Welding-heat-resisting

nickel and cobalt alloys:

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Welding-heat-resisting materials is important for Hot Service Applications.

Although different, Nickel and Cobalt base alloys are sometimes grouped together, when considering welding.

That is because they are used for heat resistant and for corrosion resistant applications.

In wrought form they present no special welding problems, with due attention.

However very special high temperature cast alloys used for gas turbine engine blades were known to be unweldable.

In spite of that, local repair attempts of such blades, were recently performed successfully.

Drop by drop edge build up was done by laser beam or electron beam.

But that requires very special equipment and utmost attention.

Welding by usual means (GTAW, GMAW) should never be attempted.

That is because their elevated creep properties (resistance at high temperature), which make them so useful in the first place, would be severely affected.

Known also as Superalloys, Nickel and Cobalt base alloys, are the most important of the heat resisting class.

There are a few Iron base alloys displaying also some high temperature (although inferior) resistance.

What is in Welding-heat-resisting for me?

What is important in Welding-heat-resisting alloys?
A basic knowledge of the different types and heat treatment conditions, of their weldability, and on the necessary steps to avoid crack formation.

What are heat resisting alloys?...
They are metals developed to withstand the severe conditions prevailing in service at elevated temperatures where other more common materials would fail.

Where are they used?
For parts and components operating at high temperature, wherever the working environment is such that the normal properties of regular metals do not meet the requirements of stability and functionality.

What are the characteristics required, even besides Welding?

  • Resistance to oxidation and scaling,
  • adequate mechanical properties and strength at high temperature, both
    • for short time (hot tensile strength) and
    • for long times (creep resistance).
  • Stability with time, because changes in structure and properties may be caused by the severe service conditions, with further formation of cracks.
  • Ductility and
  • Resistance to high temperature intergranular attack (IGA) are also much important.
Welding-heat-resisting alloys should not degrade these properties.

See also our pages on Welding Nickel and Welding Cobalt.

Are they difficult to weld?...

In general Welding-heat-resisting of weldable alloys of this class is not difficult.
However a basic understanding of compositions and of conditions is required.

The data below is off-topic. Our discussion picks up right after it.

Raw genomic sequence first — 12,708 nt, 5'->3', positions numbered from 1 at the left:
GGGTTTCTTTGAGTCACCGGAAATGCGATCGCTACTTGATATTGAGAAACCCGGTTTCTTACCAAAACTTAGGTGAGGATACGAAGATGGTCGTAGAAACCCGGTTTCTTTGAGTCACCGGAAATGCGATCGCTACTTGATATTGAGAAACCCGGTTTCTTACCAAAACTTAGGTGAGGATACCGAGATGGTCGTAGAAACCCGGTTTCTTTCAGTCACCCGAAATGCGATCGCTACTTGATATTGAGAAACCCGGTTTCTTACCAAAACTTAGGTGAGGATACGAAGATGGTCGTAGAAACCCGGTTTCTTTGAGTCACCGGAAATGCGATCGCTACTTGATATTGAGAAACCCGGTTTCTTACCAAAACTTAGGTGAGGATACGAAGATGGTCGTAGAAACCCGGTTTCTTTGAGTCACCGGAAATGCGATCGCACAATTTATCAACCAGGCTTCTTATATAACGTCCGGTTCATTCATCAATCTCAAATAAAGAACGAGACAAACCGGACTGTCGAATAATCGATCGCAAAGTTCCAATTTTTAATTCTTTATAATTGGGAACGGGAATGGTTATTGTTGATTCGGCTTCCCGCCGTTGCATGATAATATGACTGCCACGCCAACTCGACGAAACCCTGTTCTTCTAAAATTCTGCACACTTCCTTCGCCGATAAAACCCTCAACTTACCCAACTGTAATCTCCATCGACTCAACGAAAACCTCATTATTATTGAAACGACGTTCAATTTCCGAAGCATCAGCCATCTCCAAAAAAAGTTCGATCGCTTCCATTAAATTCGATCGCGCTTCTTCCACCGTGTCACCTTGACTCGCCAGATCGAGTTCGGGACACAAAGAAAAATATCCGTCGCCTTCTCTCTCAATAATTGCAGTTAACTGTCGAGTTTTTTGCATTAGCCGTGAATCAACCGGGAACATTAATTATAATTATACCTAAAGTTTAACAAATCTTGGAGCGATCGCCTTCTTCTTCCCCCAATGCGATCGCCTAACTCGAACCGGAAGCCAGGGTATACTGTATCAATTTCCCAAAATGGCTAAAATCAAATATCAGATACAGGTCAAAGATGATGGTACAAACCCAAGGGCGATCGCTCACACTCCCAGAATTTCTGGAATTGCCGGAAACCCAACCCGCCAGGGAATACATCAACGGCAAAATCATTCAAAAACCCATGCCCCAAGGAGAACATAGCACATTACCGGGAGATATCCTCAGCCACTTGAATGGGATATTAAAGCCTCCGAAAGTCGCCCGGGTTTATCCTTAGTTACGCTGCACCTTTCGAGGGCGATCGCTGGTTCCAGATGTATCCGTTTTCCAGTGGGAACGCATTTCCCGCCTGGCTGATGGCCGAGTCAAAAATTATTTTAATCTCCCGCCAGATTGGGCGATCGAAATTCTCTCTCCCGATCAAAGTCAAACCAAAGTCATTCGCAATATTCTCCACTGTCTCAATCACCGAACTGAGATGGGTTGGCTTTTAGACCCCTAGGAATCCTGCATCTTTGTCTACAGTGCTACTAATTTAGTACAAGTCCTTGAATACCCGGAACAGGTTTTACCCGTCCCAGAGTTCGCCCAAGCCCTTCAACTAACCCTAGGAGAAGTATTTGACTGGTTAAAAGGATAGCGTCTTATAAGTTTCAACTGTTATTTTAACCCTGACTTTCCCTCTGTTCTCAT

These are some of the questions that should concern anyone considering Welding-heat-resisting alloys.

The identification of the material to weld and of its condition is extremely important for selecting the process and the filler material.

One should make an effort to obtain the Specification identifying the material, or at least its commercial name.

How can one know which material one has to work with?
Click on Material Identification for the needed information.

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Iron base alloys...

...for heat resisting applications were not considered steels.
That is because their behavior, far from being like that of common steels, is more similar to that of the other materials briefly described hereafter.

But newer conventions may have changed that habit. See PWL#114, section 2.

Their composition is complex and includes important percentages of nickel and chromium, with other elements added to provide special properties.

Welding-heat-resisting iron base alloys can be a challenge, depending on the specific type. See PWL#112, PWL#113 and PWL#114 mentioned above.

and Nickel or Cobalt base alloys...

Other heat resisting materials include also alloys whose most important constituent (called the base metal) is nickel or cobalt, while their composition is modified for special purposes by the addition of other different elements.

Alloying base metals as above with various elements produces different classes of materials.

Those which derive their properties exclusively from their composition and are not susceptible to improvement by heat treatment are designated as hardened by solid solution.

Welding-heat-resisting materials of this type is easily performed.

  • Typical Iron base of this type is called N-155 (or Multimet).
  • Typical Nickel base are Inconel 600 and Hastelloy X.
  • Typical Cobalt base are L-605 (or HS-25) and S-816.

Other classes, called hardenable by solution and precipitation (or aging) processes, respond to heat treatment because of subtle reactions that modify their microstructure, taking place while heating and cooling.

Welding-heat-resisting hardenable alloys is more difficult (if at all permitted) and due precautions should be taken.

  • Typical Iron base of this type are A-286 and Incoloy 901,